Relations between Russia and US had gone down since the 2014 illegal annexation of Crimea by Russia and its open sponsorship of the separatists.

The Pentagon is to propose a 50 per cent spending in the campaign against the extremist militant group the Islamic State

US Defence Secretary Ash Carter said US forces fighting in the air in Iraq and Syria are having lower numbers of laser-guided missiles and smart bombs.

A planned $1.8 billion (£1.2 billion) is proposed for 2017 to buy 45,000 more of the supplies needed for the air campaign against ISIS.

Carter said:

“We’re taking a strong and balanced approach to deter Russian aggression,” he said. “We haven’t had to worry about this for 25 years, and while I wish it were otherwise, now we do.”

The new allocations will signify the initiative to demonstrate US commitment to NATO allies in Europe as several states have mentioned their increasing concerns regarding Russia’s intentions to increase aggression in the region, particularly in central Asia.

Doctors Without Borders (Medicins Sans Frontieres, MSF) said Europe’s response to the refugee crisis was “a catastrophic failure.” The opening and closing of its borders “in a dangerously capricious manner” had created stress in the passage of many people.

MSF said asylum seekers did not have legal avenues in entering Europe as human smugglers continued to have huge influence despite the continent’s open borders.

The MSF intervened in 2015 as the NGO began their search and rescue operations for lost refugees in the Mediterranean. It has helped bring back 16,113 using three boats.

According to MSF Emergency Coordinator Will Turner “As long as conflicts lead to mass displacements, which in turn overwhelm neighboring countries, people in need of safe haven will reach out to Europe.”

Many European countries had increased controls on refugees coming from Syria, Sudan and Libya. Austria, Sweden and Denmark had introduced border controls, which directly violate the Schengen agreement.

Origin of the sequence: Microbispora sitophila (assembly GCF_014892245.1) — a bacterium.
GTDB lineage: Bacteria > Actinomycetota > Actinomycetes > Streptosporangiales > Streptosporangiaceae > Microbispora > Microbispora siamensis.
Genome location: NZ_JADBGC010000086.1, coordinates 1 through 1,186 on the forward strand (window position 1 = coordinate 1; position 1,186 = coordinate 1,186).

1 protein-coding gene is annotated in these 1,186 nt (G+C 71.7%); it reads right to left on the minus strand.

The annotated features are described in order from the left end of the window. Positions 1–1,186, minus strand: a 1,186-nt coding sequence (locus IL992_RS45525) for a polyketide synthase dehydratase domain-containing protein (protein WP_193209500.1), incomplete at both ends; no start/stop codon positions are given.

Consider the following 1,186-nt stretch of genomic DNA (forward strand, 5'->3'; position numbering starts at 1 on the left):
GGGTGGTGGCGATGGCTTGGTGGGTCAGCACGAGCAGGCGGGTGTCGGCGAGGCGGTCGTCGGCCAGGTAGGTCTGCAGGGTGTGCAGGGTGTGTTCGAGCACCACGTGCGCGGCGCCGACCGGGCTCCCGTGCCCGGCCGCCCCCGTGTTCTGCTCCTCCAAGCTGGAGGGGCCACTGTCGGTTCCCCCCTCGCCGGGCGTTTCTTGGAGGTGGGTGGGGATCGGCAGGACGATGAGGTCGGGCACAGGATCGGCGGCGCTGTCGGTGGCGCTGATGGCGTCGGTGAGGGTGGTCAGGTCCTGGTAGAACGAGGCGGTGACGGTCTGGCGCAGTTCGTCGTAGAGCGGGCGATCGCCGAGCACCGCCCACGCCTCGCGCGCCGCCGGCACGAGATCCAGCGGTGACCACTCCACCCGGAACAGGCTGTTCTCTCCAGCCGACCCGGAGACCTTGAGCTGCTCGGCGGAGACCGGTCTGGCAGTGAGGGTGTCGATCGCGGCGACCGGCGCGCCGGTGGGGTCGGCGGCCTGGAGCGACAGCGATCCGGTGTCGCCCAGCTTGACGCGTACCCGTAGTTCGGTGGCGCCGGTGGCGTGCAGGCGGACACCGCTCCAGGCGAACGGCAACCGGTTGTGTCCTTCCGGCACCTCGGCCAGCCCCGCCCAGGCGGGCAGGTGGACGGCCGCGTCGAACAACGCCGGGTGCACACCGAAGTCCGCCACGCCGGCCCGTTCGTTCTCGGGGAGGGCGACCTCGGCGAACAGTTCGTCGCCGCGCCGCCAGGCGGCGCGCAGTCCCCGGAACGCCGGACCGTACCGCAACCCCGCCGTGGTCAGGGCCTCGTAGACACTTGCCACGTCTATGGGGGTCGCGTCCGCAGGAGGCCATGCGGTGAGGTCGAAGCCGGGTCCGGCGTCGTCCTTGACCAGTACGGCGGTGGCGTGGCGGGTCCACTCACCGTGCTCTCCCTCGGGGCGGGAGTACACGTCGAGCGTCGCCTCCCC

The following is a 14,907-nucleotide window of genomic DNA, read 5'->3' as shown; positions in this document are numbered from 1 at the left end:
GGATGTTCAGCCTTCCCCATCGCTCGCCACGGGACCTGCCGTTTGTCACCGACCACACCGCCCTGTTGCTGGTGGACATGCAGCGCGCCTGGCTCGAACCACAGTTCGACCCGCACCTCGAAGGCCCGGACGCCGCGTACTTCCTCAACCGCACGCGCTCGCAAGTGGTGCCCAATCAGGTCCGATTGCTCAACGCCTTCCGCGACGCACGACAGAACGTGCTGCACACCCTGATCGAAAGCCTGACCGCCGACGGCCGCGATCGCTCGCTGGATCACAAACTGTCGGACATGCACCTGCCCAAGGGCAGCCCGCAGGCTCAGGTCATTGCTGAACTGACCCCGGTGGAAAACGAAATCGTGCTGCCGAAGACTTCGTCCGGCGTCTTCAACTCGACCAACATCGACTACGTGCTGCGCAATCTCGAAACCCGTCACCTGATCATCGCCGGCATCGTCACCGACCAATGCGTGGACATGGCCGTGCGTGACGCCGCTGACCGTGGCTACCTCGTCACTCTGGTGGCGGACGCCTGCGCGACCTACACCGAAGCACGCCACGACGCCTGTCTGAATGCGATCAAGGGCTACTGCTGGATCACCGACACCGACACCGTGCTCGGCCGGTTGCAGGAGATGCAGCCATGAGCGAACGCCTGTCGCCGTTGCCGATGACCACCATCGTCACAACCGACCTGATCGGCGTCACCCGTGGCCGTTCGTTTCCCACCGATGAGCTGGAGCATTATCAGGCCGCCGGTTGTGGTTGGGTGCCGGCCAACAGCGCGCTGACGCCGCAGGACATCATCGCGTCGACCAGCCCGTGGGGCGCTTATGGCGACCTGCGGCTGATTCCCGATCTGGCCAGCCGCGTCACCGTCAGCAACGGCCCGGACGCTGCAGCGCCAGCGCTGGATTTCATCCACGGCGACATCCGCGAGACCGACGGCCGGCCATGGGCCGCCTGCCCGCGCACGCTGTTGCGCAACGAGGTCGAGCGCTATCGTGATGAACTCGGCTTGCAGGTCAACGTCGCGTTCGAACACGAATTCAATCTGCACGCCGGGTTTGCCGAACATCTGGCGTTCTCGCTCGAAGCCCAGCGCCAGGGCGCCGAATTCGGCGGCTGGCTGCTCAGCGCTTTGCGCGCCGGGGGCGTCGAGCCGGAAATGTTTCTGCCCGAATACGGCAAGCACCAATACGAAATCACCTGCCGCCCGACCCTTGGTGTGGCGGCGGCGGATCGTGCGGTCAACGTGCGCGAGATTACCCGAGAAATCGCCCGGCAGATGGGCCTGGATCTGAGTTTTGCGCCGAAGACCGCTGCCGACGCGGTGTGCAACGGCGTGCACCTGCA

The MSF advised Europe to improve its procedures for receiving refugees, which has become cumbersome and are driving away most refugees seeking refuge.

Millions of Syrians are displaced following the continuing Syrian Civil War. Meanwhile, escalating conflicts in Africa, Sudan and Libya had increased the number of refugees seeking asylum in Europe.

After its Monday sell-off, the Chinese Stock Market continued to tumble on Tuesday. The Shanghai Composite had fallen by 3.11 per cent. However, it retraced back about 0.8 per cent. The Shenzhen Composite opened down by 4.5 per cent. Hong Kong’s Hang Seng Index was down by 0.32 per cent at 21,264.

China had used its new “circuit breakers” linked to the CSI300 index. This would mean a 5 per cent reduction in the CSI300 index would halt trade for 15 minutes. When the index drops by 7 per cent, the market will close for the day.

On Monday, the trade had dipped the CSI300 down by 7 per cent, which suspended the trade for the day. Deutsche Bank estimates that 42 per cent of the 7 per cent loss were mostly financials, property and industrial names.

Circuit breakers are common in both US and China. In the United States, a dip between 7 and 13 per cent against the S&P 500 index halts trading for 15 minutes. If it reaches a 20 per cent mark, it would completely halt trading.

New concerns of a global economic slowdown and increasing tensions in the Middle East reflected on US and European equity markets.